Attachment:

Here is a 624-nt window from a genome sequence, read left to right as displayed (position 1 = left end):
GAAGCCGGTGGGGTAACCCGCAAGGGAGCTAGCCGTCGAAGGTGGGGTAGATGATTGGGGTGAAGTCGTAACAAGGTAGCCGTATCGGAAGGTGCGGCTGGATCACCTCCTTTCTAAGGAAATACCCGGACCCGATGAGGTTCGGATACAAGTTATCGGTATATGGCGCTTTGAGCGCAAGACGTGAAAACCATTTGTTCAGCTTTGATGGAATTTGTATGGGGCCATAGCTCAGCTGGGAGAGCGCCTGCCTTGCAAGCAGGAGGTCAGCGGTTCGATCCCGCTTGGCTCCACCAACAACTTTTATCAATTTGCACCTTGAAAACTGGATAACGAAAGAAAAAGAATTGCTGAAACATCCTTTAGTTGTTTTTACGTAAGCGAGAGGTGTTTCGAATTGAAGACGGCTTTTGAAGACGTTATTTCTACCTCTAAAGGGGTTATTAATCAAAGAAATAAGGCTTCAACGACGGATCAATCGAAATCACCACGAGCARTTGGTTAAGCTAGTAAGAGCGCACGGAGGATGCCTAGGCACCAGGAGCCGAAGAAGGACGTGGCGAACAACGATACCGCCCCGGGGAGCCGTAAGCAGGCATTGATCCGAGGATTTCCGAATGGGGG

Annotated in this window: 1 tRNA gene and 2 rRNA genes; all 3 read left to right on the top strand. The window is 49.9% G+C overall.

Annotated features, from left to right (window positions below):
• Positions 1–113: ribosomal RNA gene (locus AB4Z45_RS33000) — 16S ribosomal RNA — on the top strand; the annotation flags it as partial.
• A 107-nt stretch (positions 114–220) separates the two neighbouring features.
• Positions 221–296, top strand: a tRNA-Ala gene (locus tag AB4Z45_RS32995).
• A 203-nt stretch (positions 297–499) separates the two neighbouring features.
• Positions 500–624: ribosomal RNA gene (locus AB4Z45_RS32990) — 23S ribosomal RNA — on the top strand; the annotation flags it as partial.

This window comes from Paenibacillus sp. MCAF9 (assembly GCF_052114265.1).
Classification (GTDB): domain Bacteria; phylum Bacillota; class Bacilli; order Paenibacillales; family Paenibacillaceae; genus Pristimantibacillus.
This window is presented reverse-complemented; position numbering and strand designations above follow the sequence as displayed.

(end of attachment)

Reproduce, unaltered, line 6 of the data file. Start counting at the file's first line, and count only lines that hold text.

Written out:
• A 107-nt stretch (positions 114–220) separates the two neighbouring features.